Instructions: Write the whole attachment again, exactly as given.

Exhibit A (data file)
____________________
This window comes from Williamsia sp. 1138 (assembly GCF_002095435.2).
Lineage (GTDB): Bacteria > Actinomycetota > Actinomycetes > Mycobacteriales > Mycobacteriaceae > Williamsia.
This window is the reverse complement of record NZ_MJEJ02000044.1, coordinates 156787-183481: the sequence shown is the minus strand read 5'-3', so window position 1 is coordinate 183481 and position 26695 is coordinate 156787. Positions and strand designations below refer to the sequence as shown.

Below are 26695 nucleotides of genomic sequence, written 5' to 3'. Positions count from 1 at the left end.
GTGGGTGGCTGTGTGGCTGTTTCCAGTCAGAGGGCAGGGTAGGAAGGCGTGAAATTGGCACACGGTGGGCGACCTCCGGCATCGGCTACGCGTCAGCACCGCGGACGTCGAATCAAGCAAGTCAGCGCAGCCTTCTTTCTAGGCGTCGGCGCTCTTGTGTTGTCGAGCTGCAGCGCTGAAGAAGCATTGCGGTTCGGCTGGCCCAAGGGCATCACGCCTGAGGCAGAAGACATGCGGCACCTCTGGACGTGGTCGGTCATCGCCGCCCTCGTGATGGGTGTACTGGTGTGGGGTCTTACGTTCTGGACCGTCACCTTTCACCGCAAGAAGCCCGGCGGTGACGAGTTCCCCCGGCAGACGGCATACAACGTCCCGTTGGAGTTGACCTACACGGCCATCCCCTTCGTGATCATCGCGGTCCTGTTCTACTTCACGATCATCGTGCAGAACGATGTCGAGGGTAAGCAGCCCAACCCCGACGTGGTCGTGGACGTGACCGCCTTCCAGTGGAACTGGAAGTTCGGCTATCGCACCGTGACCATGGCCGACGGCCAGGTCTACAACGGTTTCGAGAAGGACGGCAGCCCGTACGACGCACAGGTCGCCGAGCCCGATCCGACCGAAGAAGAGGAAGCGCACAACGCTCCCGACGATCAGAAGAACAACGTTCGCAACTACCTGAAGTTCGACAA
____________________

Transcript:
This window comes from Williamsia sp. 1138 (assembly GCF_002095435.2).
Lineage (GTDB): Bacteria > Actinomycetota > Actinomycetes > Mycobacteriales > Mycobacteriaceae > Williamsia.
This window is the reverse complement of record NZ_MJEJ02000044.1, coordinates 156787-183481: the sequence shown is the minus strand read 5'-3', so window position 1 is coordinate 183481 and position 26695 is coordinate 156787. Positions and strand designations below refer to the sequence as shown.

Below are 26695 nucleotides of genomic sequence, written 5' to 3'. Positions count from 1 at the left end.
GTGGGTGGCTGTGTGGCTGTTTCCAGTCAGAGGGCAGGGTAGGAAGGCGTGAAATTGGCACACGGTGGGCGACCTCCGGCATCGGCTACGCGTCAGCACCGCGGACGTCGAATCAAGCAAGTCAGCGCAGCCTTCTTTCTAGGCGTCGGCGCTCTTGTGTTGTCGAGCTGCAGCGCTGAAGAAGCATTGCGGTTCGGCTGGCCCAAGGGCATCACGCCTGAGGCAGAAGACATGCGGCACCTCTGGACGTGGTCGGTCATCGCCGCCCTCGTGATGGGTGTACTGGTGTGGGGTCTTACGTTCTGGACCGTCACCTTTCACCGCAAGAAGCCCGGCGGTGACGAGTTCCCCCGGCAGACGGCATACAACGTCCCGTTGGAGTTGACCTACACGGCCATCCCCTTCGTGATCATCGCGGTCCTGTTCTACTTCACGATCATCGTGCAGAACGATGTCGAGGGTAAGCAGCCCAACCCCGACGTGGTCGTGGACGTGACCGCCTTCCAGTGGAACTGGAAGTTCGGCTATCGCACCGTGACCATGGCCGACGGCCAGGTCTACAACGGTTTCGAGAAGGACGGCAGCCCGTACGACGCACAGGTCGCCGAGCCCGATCCGACCGAAGAAGAGGAAGCGCACAACGCTCCCGACGATCAGAAGAACAACGTTCGCAACTACCTGAAGTTCGACAA